Sublime Magazine

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Sublime Magazine
Logo for Sublime magazine
Editor Damian and Laura Santamaria
Categories Lifestyle
Frequency Bi-monthly (every 2 months)
Publisher Sublime Magazine Ltd.
Year founded 2004
First issue 2006
Based in Highgate, London
Website http://www.sublimemagazine.com/

Sublime is an international sustainable lifestyle magazine. It is an independent bimonthly print publication dedicated to making sustainability appealing.

The magazine is based and published in Highgate, North London and is distributed in print to more than 30 countries worldwide.

The company is subsidised solely by advertising and sales of the printed and digital copies.

History[edit]

Sublime was founded in 2004 by husband and wife Damian and Laura Santamaria. In March 2004, they gathered a group of 30 media industry people to test their concept. Out of these discussions the core contributors team was formed. The concept was then promoted through events, thinktank meetings and the launch of the website. By 2005 Sublime had a group of 300 opinion-formers around the world who were willing to be involved in spreading the Sublime philosophy.[1]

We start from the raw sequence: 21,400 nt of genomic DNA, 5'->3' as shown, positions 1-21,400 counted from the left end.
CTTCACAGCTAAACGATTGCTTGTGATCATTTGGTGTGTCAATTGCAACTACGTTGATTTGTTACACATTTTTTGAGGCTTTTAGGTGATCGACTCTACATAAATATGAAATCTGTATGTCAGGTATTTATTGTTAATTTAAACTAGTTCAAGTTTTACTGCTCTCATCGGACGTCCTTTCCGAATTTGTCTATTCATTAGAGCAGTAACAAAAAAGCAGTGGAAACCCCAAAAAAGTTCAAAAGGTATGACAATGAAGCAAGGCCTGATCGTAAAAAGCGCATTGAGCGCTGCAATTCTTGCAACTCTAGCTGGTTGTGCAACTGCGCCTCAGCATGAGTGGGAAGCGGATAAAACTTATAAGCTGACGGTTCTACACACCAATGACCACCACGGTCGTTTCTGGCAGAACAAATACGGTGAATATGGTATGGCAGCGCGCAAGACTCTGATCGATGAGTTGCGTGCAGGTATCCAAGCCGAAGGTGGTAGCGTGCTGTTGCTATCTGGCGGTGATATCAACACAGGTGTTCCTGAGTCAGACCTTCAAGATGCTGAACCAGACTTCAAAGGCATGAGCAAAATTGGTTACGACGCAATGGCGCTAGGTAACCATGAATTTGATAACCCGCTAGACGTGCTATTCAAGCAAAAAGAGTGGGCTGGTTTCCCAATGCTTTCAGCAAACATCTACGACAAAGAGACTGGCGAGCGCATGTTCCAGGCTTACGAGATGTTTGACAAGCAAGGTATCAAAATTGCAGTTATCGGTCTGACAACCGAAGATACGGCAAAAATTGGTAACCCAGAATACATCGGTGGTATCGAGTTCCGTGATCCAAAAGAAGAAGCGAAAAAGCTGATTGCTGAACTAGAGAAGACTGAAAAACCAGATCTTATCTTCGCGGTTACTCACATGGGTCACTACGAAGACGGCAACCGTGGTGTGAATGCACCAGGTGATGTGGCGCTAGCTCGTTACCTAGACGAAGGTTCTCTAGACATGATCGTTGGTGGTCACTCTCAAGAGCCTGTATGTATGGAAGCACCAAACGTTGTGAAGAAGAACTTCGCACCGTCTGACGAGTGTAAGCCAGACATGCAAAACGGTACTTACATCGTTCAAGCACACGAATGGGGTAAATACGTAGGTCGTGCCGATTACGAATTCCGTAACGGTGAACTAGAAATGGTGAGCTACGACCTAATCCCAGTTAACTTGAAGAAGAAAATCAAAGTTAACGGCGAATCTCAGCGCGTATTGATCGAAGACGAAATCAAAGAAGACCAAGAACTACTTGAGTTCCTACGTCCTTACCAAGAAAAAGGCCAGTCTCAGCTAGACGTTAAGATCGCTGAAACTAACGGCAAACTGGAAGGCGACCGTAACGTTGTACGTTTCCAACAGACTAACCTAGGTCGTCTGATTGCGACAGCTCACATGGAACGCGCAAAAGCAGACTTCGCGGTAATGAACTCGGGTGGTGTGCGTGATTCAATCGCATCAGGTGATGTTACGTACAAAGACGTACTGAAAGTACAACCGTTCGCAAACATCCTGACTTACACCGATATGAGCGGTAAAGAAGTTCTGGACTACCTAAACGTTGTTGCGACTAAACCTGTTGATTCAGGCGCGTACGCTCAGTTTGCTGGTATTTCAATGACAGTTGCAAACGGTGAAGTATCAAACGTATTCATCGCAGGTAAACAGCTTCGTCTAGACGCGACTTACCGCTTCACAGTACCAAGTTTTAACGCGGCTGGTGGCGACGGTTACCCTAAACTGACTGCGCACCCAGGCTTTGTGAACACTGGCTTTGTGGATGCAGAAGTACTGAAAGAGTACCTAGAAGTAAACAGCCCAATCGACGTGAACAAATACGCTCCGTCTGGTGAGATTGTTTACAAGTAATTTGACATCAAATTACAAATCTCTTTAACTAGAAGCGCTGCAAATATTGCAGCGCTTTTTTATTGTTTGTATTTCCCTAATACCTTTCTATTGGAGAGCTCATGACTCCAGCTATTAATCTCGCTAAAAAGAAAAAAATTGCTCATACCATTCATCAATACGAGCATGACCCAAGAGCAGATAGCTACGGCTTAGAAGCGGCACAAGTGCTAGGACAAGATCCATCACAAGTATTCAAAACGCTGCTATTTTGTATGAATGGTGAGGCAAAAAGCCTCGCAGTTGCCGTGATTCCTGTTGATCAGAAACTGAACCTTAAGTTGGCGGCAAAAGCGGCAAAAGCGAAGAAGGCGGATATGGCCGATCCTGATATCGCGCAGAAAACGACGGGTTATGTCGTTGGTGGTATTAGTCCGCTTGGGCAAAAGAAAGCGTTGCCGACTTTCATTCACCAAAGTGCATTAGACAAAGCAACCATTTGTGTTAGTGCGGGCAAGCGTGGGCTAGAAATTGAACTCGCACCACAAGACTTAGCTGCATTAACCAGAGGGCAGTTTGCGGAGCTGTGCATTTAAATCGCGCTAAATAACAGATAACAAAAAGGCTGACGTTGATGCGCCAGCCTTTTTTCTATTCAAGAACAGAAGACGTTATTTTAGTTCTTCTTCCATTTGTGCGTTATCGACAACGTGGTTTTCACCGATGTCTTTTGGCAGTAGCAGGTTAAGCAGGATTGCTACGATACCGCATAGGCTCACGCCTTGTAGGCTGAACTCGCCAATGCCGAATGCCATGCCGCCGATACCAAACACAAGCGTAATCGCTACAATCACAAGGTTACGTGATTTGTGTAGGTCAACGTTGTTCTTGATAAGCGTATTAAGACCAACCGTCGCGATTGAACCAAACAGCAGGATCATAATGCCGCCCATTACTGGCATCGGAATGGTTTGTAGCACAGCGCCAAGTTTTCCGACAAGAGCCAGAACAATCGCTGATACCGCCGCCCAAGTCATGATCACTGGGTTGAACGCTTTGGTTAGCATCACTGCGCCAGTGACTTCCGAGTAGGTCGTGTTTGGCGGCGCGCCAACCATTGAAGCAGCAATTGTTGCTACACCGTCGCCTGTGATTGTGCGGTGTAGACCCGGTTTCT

Issue 0 (taster issue) was launched in September 2006, with 200,000 copies inserted into The Times and the Waitrose magazine. Issue 1 was published in January 2007 with the theme `reversing the order` featuring model Alek Wek on the front cover.

In the early days of the magazine's production, it featured in an advertisement that was displayed in front of the Queen at the opening of St Pancras railway station.,[2] in a video called The New Age of Travel. The magazine cover featured prominently at the beginning as a woman read it on the train.